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Association of Infectious Mononucleosis with Multiple Sclerosis
A Population-Based StudyRamagopalan S.V.a, b · Valdar W.a · Dyment D.A.a, b · DeLuca G.C.a, b · Yee I.M.c · Giovannoni G.e · Ebers G.C.a, b · Sadovnick A.D.c, d
aWellcome Trust Centre for Human Genetics, and bDepartment of Clinical Neurology, University of Oxford, Oxford, UK; cDepartment of Medical Genetics and dFaculty of Medicine, Division of Neurology, University of British Columbia, Vancouver, B.C., Canada; eInstitute of Cell and Molecular Science, Queen Mary University, and the Department of Neurology, Barts and The London NHS Trust, The Royal London Hospital, London, UK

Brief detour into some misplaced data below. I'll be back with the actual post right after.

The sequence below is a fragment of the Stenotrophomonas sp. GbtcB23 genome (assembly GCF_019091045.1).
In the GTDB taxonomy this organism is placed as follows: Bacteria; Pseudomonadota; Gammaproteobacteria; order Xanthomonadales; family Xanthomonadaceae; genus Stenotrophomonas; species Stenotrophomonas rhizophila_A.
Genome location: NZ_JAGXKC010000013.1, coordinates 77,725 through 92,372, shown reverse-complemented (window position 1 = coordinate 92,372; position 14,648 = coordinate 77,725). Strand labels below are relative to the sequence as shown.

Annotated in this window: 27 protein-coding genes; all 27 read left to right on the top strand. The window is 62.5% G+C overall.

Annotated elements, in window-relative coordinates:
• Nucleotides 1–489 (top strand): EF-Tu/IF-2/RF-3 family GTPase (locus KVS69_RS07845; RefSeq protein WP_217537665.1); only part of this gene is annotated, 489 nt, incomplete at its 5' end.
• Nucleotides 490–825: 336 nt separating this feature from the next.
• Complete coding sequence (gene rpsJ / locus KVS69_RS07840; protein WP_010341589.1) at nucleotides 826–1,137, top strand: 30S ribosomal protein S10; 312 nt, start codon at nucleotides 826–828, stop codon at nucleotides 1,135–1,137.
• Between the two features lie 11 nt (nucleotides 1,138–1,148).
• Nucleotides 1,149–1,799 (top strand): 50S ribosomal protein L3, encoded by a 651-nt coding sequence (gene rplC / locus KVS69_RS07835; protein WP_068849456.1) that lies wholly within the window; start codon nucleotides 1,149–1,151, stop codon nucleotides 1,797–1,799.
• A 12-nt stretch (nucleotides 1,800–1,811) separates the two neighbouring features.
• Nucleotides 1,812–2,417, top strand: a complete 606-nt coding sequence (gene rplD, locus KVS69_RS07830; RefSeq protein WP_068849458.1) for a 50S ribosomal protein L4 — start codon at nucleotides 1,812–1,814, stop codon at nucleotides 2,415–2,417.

Background: Genetic and environmental factors have important roles in multiple sclerosis (MS) susceptibility. Several studies have attempted to correlate exposure to viral illness with the subsequent development of MS. Here in a population-based Canadian cohort, we investigate the relationship between prior clinical infection or vaccination and the risk of MS. Methods: Using the longitudinal Canadian database, 14,362 MS index cases and 7,671 spouse controls were asked about history of measles, mumps, rubella, varicella and infectious mononucleosis as well as details about vaccination with measles, mumps, rubella, hepatitis B and influenza vaccines. Comparisons were made between cases and spouse controls. Results: Spouse controls and stratification by sex appear to correct for ascertainment bias because with a single exception we found no significant differences between cases and controls for all viral exposures and vaccinations. However, 699 cases and 165 controls reported a history of infectious mononucleosis (p < 0.001, corrected odds ratio 2.06, 95% confidence interval 1.71–2.48). Females were more aware of disease history than males (p < 0.001). Conclusions: The data further confirms a reporting distortion between males and females. Historically reported measles, mumps, rubella, varicella and vaccination for hepatitis B, influenza, measles, mumps and rubella are not associated with increased risk of MS later in life. A clinical history of infectious mononucleosis is conspicuously associated with increased MS susceptibility. These findings support studies implicating Epstein-Barr virus in MS disease susceptibility, but a co-association between MS susceptibility and clinically apparent infectious mononucleosis cannot be excluded.
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